Many post-92 universities run ” clearing ” for weeks to get students in( some with UCAS points as low as 3Es=120) and these students find it harder to make the leap. You can see a drop out rates of above 30% in this group. Often some post-92s in England want the “breathing bodies in ” until they get the government funding and there after we do not see these students at all. For these students, the entry should always be at a level lower than the 1st year of a 3-year degree-e.g. the foundation level.

    Also, the drop outs can occur at the 2nd year of a 3 -year degree course when the standard gets harder by 2 notches.

  3. John Says:

    >> Many post-92 universities run clearing for weeks to get students in… and these students find it harder to make the leap. You can see a drop out rates of above 30% in this group… For these students, the entry should always be at a … foundation level

    This is a truly depressing but accurate statement of events. I refer to clearing as an indiscriminate hoovering-up of bodies. In the short period of time I’ve been at my current post-92 institution, I’ve seen a dramatic change in average ability levels — corresponding to years when the university stayed away from clearing.

    There seems to be an unfortunate paradox in the English post-92 system. Universities are afraid to raise their entry requirements (stay away from clearing, require A-level maths) as it may affect their bottom lines; on the other hand they will never succeed in raising the prestige of their courses (employability of graduates, attractiveness to new entrants, lowering attrition) if they keep fishing in the shallows.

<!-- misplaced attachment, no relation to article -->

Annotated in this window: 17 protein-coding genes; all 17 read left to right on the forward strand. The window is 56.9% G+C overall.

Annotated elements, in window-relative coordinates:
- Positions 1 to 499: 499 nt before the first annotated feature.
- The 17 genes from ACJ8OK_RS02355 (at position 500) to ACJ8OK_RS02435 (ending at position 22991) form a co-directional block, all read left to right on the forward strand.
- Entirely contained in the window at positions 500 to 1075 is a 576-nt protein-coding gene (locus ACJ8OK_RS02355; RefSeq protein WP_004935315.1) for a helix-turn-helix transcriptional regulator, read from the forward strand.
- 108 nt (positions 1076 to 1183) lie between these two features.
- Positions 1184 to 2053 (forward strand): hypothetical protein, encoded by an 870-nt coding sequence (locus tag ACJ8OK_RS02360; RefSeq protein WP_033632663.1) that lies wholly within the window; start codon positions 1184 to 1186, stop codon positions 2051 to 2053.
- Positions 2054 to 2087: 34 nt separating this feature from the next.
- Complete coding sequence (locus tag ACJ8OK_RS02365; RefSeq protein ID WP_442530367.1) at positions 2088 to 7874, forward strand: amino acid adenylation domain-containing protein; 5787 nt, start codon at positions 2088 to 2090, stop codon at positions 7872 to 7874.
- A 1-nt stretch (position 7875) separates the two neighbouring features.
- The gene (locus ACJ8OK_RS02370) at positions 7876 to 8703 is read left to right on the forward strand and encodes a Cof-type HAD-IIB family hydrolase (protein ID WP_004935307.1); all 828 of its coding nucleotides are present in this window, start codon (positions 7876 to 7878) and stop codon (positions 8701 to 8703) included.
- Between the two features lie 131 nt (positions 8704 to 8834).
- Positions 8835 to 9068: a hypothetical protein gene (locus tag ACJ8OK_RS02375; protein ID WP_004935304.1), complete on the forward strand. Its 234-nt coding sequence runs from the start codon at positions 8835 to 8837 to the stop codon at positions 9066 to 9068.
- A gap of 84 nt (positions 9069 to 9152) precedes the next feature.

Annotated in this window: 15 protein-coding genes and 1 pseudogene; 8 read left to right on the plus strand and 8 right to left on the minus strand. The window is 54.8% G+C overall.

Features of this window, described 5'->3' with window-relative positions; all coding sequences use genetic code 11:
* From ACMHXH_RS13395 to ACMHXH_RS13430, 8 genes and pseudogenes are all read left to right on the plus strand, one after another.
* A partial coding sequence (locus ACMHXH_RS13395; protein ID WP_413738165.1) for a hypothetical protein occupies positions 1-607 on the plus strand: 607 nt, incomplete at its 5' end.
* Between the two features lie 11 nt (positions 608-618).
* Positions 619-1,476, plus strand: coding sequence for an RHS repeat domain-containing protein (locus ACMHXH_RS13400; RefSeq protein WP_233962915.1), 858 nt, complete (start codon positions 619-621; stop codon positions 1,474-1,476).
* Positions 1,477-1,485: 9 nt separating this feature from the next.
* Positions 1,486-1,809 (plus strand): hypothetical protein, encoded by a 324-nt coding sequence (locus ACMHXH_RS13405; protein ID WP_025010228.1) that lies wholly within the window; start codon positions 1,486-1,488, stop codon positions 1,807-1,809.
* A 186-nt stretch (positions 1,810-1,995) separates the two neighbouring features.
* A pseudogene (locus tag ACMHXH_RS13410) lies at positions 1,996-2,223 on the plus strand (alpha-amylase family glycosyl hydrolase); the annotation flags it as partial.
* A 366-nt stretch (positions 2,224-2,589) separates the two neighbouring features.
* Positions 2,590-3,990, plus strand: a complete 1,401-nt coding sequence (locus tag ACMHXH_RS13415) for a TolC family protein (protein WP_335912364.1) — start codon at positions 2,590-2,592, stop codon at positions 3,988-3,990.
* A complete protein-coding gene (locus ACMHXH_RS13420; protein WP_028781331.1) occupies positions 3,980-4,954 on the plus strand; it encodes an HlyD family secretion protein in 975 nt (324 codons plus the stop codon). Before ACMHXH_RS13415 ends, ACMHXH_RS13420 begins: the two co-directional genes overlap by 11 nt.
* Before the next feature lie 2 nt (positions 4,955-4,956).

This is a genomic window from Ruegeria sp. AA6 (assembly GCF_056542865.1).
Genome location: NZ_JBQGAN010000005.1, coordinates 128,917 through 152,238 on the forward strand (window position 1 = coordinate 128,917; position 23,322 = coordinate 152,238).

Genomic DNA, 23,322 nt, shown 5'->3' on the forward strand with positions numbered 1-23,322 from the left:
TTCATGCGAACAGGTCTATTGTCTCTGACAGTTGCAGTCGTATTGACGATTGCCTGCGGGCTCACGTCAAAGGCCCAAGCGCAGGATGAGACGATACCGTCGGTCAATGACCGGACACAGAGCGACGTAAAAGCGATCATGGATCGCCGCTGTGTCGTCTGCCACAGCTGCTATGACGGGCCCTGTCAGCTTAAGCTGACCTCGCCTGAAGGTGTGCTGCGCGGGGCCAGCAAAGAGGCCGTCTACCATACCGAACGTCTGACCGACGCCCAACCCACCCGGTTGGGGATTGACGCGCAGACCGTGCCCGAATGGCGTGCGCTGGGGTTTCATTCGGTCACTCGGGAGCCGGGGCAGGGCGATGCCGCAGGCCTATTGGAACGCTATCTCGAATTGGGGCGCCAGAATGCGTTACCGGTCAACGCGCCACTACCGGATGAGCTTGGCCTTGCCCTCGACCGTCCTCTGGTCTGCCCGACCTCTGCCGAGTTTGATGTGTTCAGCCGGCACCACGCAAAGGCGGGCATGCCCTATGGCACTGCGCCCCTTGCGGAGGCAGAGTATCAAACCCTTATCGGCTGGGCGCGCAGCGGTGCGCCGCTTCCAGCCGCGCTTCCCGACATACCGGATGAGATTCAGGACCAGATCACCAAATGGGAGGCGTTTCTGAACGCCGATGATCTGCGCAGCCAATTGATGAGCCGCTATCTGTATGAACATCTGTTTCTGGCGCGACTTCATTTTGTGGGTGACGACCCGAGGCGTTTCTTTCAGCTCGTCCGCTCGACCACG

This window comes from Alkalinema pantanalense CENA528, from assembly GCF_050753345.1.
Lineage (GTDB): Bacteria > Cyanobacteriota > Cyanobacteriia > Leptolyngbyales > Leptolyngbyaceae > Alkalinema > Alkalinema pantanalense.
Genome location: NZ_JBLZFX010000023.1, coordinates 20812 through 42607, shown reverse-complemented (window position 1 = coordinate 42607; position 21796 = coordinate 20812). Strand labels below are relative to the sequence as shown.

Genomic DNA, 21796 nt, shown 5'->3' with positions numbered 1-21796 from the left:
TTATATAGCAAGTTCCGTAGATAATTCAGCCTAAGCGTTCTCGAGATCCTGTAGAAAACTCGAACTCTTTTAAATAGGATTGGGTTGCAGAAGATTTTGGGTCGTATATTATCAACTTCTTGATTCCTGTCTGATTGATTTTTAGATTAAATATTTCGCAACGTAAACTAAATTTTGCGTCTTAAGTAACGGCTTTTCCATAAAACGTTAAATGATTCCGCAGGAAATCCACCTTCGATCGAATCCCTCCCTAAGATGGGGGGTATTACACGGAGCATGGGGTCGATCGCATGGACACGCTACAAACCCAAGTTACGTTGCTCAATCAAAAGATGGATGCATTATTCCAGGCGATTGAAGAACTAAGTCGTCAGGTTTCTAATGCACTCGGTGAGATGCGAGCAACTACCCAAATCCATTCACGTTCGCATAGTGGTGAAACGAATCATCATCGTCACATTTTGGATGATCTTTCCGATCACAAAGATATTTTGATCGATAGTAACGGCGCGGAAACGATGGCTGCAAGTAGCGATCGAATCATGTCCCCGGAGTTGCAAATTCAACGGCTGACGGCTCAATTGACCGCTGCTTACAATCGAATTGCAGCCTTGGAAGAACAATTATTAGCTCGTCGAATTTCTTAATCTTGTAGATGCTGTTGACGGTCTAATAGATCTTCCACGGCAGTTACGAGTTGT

4. Perry Share Says:

    I am no lover of the CAO system, particularly as it impacts on students’ learning styles – encouraging and rewarding shallow learning. But it is of course not just the CAO that is pushing students into careers in medicine, law, dentistry and vet science. When you can earn €250,000 a year as a medical consultant on a basic hospital contract, or €3000 a day as a barrister at a tribunal, it is hardly surprising that students wish to enter such professional courses. It is the obscenity of such high salaries that needs to be addressed before there will be any real change in the choices of school-leavers.

    • colummccaffery Says:

      Good man, Perry! You’re prepared to talk inequality and put a figure on “obscenity”. I’ve been on about this for years. Here’s a post of mine from 2008.